--McKenzie Moore, a 6'6" UTEP product, played for two New Zealand NBL teams last two seasons sandwiched around a tour in Belgium. On Sunday, it was announced that he was MVP of the league down under. He averaged better than 20 points for both teams, shooting better than 40 percent from deep. He had a summer league stint with the Bucks last year, but no other NBA experience.
-- Aaron Thomas, a 6'6" shooting guard who played for Florida State before going undrafted and heading overseas to Germany, where he played eight games. He worked out for the Nets after his senior year at FSU. He can shoot the three, averaging 40 percent from deep in Germany.
And since we're keeping track, add Levi Randolph to the list of players who attended last month's mini-camp. The 6'5" Alabama shooting guard played last season for the Maine Red Claws after being cut in the Celtics training camp. Before that, he played for the Thunder and Jazz summer league teams last July.
One thing you do sense from all the free agent workouts: the Nets are bringing in a lot of shooters.
Working out the undrafted
CBS Sports mock draft is serious. It not only ranks the top 60 prospects, those they think will get drafted. It goes all the say down the line to 150. Running their list against our list of draft prospects who the Nets have worked out, scheduled workouts or interviewed at the Pre-Draft Combine, we came up with some interesting data.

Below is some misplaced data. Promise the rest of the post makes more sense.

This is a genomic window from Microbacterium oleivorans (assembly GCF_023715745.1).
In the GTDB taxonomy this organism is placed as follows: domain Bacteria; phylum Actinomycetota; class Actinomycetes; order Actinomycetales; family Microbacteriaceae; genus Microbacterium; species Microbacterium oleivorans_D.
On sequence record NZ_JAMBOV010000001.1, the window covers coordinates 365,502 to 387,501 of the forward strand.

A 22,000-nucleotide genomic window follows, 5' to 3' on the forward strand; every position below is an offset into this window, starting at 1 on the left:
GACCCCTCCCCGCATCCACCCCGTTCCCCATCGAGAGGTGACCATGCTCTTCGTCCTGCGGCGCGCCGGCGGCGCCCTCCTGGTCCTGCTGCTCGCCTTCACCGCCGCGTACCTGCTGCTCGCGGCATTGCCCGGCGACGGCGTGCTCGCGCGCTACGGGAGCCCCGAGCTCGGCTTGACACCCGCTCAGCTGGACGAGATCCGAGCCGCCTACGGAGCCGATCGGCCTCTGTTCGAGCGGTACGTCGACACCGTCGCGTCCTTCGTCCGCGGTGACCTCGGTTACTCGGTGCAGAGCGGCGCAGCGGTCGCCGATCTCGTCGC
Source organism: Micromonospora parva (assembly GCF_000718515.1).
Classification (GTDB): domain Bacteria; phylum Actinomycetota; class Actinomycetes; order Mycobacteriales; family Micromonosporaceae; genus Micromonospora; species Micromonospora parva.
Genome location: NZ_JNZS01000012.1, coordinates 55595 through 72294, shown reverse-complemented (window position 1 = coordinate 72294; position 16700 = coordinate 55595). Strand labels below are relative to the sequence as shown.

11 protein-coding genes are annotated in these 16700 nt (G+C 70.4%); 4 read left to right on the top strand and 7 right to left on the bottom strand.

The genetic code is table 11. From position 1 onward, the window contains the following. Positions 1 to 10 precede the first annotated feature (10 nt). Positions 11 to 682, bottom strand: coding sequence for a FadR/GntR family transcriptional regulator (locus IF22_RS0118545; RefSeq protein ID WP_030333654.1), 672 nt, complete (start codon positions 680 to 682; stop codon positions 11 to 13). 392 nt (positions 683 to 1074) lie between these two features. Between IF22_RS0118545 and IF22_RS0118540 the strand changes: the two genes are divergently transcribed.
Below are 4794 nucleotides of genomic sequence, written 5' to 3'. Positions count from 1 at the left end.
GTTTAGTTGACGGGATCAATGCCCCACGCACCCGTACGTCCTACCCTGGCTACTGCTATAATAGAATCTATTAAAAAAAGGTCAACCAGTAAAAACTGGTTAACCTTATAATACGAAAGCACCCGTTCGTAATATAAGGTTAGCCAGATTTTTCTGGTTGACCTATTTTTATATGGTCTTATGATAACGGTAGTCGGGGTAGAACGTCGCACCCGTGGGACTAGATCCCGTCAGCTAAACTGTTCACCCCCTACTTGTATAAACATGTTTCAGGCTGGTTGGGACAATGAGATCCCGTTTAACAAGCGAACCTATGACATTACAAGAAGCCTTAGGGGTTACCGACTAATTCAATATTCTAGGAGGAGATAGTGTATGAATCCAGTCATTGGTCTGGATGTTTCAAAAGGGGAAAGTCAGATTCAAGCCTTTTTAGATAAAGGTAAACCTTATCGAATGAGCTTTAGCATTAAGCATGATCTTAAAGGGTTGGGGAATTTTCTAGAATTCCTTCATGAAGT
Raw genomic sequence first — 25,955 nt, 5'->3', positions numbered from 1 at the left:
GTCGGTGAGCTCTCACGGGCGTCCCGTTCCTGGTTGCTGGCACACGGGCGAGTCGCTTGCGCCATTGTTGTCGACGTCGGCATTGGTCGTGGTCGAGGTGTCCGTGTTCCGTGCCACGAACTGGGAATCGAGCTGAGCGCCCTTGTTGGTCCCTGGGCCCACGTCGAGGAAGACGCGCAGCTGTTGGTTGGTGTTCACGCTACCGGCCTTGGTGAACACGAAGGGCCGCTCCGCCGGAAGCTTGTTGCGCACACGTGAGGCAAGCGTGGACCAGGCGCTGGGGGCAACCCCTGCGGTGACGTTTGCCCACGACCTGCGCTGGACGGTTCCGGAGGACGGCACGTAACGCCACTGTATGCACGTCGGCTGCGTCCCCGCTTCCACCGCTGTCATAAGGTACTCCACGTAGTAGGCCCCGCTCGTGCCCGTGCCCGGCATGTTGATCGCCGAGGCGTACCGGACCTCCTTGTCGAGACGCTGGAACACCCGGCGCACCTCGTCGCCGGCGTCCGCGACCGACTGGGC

Of the players ranked between 61 and 100, 15 of them have interested the Nets. Another five of interest to the Nets fall between 101 and 150. Kinda depressing, you would think. It suggests that player agents don't want to set up time-consuming trips to New York so a team with one second round pick, at No. 55, can examine their top clients. They're willing to bring in those players with limited chances of getting drafted, of course. You never know when some scout will see a spark of something.
But on the other hand, there may be a method to the Nets madness. After all, the Nets are looking at players for two teams that will play at Barclays Center next year, the Brooklyn AND Long Island Nets. So, it makes sense for both sides --the player agents and the Nets-- to set up workouts. The D-League draft is the first week of November, by the way.
Who's the top prospect the Nets have looked at... or we should say who's the top prospect we know has made the trek to Brooklyn? That would probably be DeAndre' Bembry of St. Joseph's in Philadelphia. The 6'6" small forward has been moving up mock draft boards based on his workouts.
Revisiting Shaun Livingston's departure
Shaun Livingston proved, once again, his value to the Warriors this week with a 20-point performance in Game 1 of the NBA Finals. It was vintage Livingston, a game based on guile and a mid-range game that never seems to fail. On a team of three-point masters, Livingston at 30 added another element.
The Nets role in Livingston's career is well-known to Brooklyn fans. After a devastating injury in 2007 that sapped his athleticism, Livingston bounced around the league (and D-League). In 2012-13, he had a more or less stable season, playing 66 games with Washington and Cleveland. That summer, the Nets were in the market for a back-up point guard, the final piece in their star-studded (and ultimately star-crossed) off-season.